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. Last Updated: 07/27/2016

Patriarch's Jubilee Draws Crowd of Well-Wishers




Russians from President Boris Yeltsin to ballet dancers and from lavishly dressed ladies to bewildered provincial priests paid homage Friday to Patriarch Alexy II of the Russian Orthodox Church, whose 70th birthday celebrations showed the church's newly found role as one of nation's central institutions.


The patriarch does not turn 70 until Tuesday, and his name day, when the church usually honors its leader, is two days later. But this year these dates fall on the first week of the Lent, and the church decided to hold his jubilee earlier.


Yeltsin paid a visit to the patriarch's residence Friday and presented him with Russia's newly instituted top award - the Order of Holy Apostle Andrew the First-Called - and a set of silver dishes.


"Seventy years is not much yet," Yeltsin, 68, said in greeting the patriarch. In response, the church leader wished Yeltsin good health.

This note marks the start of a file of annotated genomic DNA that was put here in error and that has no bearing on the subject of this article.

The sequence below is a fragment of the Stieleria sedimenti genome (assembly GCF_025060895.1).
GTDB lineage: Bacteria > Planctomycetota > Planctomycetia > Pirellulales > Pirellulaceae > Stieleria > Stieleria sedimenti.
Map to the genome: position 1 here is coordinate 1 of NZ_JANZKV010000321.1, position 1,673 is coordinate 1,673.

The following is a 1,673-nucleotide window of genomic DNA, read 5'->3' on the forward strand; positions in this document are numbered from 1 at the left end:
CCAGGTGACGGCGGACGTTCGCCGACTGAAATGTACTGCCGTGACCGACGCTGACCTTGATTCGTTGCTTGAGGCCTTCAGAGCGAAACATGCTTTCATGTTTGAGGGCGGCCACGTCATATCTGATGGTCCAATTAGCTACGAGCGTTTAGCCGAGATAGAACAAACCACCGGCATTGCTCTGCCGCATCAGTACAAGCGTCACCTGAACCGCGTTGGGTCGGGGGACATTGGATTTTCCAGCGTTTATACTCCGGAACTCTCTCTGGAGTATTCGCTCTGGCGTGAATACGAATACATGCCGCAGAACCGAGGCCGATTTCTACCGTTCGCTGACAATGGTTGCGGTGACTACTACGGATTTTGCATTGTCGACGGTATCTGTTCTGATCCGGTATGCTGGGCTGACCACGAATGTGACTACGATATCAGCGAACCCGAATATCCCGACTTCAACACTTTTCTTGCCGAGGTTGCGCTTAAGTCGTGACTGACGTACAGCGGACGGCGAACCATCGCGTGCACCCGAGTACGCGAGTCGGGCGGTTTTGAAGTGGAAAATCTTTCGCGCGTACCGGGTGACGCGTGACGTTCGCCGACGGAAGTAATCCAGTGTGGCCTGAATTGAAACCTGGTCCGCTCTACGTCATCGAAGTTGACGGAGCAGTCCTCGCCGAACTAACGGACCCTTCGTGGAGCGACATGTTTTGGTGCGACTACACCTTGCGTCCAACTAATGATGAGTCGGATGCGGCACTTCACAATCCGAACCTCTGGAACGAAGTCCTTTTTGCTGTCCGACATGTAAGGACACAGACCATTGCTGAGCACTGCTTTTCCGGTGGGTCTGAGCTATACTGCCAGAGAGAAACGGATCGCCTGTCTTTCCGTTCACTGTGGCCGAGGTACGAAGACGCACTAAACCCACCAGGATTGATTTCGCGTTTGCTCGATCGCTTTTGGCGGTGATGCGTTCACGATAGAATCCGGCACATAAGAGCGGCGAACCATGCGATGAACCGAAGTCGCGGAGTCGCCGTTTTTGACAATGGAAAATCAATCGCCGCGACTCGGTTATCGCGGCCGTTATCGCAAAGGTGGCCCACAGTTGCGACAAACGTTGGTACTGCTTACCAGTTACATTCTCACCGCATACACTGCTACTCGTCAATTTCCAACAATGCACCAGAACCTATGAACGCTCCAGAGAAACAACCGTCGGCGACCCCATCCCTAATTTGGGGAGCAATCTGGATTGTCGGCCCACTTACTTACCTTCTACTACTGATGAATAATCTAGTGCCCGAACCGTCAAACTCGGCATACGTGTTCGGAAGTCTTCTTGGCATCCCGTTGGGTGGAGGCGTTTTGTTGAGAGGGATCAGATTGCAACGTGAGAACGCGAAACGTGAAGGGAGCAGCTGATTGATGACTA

Television cameras caught an interesting exchange between the leaders of Russia's church and state. "If God commands you to transfer the reins of government, that has to be done in a democratic way, as in a civilized state," the patriarch said. "Only that way!" Yeltsin replied.


Later in the day, the patriarch appeared, the heavy decorations of the new order on his neck, in the royal booth of the Bolshoi Theater for an afternoon of lofty, if sometimes clumsy, greetings from Russian government leaders and other dignitaries, alternated with musical offerings from choirs, orchestras, happy children, noted singers and young ballet dancers. Speakers included Prime Minister Yevgeny Primakov, State Duma Speaker Gennady Seleznyov, deputy speaker of the Federation Council Oleg Korolyov and the head of the Constitutional Court, Marat Baglai.


"For Russia, the Orthodox Church has not simply been one of religious confessions," said Moscow Mayor Yury Luzhkov. "It has always had a nation-building role, responding to all the problems that came to our motherland."


The patriarch brought the four-hour celebration to a close on a more contemplative note.


"We have to bow lowly before our long-suffering and hard-working people," he said. Then his voice trembled: "I promise that I will carry out my service until the last breath, loving our fatherland and loving our kind, patient and honest people."